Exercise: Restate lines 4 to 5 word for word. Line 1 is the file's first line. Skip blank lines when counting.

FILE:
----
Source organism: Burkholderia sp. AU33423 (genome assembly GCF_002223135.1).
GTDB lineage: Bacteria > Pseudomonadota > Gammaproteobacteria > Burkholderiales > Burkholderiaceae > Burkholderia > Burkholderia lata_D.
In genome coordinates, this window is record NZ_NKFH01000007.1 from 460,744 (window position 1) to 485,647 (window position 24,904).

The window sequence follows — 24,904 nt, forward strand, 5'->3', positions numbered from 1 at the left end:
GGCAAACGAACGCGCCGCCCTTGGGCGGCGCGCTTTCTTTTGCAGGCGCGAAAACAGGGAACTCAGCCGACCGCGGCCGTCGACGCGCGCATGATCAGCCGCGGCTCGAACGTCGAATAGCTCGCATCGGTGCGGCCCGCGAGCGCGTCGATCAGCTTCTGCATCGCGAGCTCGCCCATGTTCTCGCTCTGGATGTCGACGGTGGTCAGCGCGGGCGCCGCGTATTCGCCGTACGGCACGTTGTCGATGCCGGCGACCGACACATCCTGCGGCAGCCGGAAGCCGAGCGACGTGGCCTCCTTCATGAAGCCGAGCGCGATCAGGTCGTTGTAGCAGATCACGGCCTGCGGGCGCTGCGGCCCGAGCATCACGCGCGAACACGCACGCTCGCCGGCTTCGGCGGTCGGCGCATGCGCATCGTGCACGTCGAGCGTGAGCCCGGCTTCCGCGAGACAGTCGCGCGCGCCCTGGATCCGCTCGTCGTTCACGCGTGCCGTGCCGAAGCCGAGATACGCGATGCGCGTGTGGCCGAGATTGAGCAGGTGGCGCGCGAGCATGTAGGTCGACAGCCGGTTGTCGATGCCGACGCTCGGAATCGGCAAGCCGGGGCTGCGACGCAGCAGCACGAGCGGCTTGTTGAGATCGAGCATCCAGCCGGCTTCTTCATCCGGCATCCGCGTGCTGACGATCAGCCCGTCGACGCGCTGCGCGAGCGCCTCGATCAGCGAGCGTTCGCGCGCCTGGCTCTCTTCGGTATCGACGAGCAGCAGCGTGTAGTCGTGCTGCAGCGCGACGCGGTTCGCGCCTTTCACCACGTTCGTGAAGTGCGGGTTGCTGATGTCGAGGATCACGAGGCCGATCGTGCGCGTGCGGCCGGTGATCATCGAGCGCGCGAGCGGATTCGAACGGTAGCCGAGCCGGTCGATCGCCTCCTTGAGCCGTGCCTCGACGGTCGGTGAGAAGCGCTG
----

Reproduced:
The window sequence follows — 24,904 nt, forward strand, 5'->3', positions numbered from 1 at the left end:
GGCAAACGAACGCGCCGCCCTTGGGCGGCGCGCTTTCTTTTGCAGGCGCGAAAACAGGGAACTCAGCCGACCGCGGCCGTCGACGCGCGCATGATCAGCCGCGGCTCGAACGTCGAATAGCTCGCATCGGTGCGGCCCGCGAGCGCGTCGATCAGCTTCTGCATCGCGAGCTCGCCCATGTTCTCGCTCTGGATGTCGACGGTGGTCAGCGCGGGCGCCGCGTATTCGCCGTACGGCACGTTGTCGATGCCGGCGACCGACACATCCTGCGGCAGCCGGAAGCCGAGCGACGTGGCCTCCTTCATGAAGCCGAGCGCGATCAGGTCGTTGTAGCAGATCACGGCCTGCGGGCGCTGCGGCCCGAGCATCACGCGCGAACACGCACGCTCGCCGGCTTCGGCGGTCGGCGCATGCGCATCGTGCACGTCGAGCGTGAGCCCGGCTTCCGCGAGACAGTCGCGCGCGCCCTGGATCCGCTCGTCGTTCACGCGTGCCGTGCCGAAGCCGAGATACGCGATGCGCGTGTGGCCGAGATTGAGCAGGTGGCGCGCGAGCATGTAGGTCGACAGCCGGTTGTCGATGCCGACGCTCGGAATCGGCAAGCCGGGGCTGCGACGCAGCAGCACGAGCGGCTTGTTGAGATCGAGCATCCAGCCGGCTTCTTCATCCGGCATCCGCGTGCTGACGATCAGCCCGTCGACGCGCTGCGCGAGCGCCTCGATCAGCGAGCGTTCGCGCGCCTGGCTCTCTTCGGTATCGACGAGCAGCAGCGTGTAGTCGTGCTGCAGCGCGACGCGGTTCGCGCCTTTCACCACGTTCGTGAAGTGCGGGTTGCTGATGTCGAGGATCACGAGGCCGATCGTGCGCGTGCGGCCGGTGATCATCGAGCGCGCGAGCGGATTCGAACGGTAGCCGAGCCGGTCGATCGCCTCCTTGAGCCGTGCCTCGACGGTCGGTGAGAAGCGCTG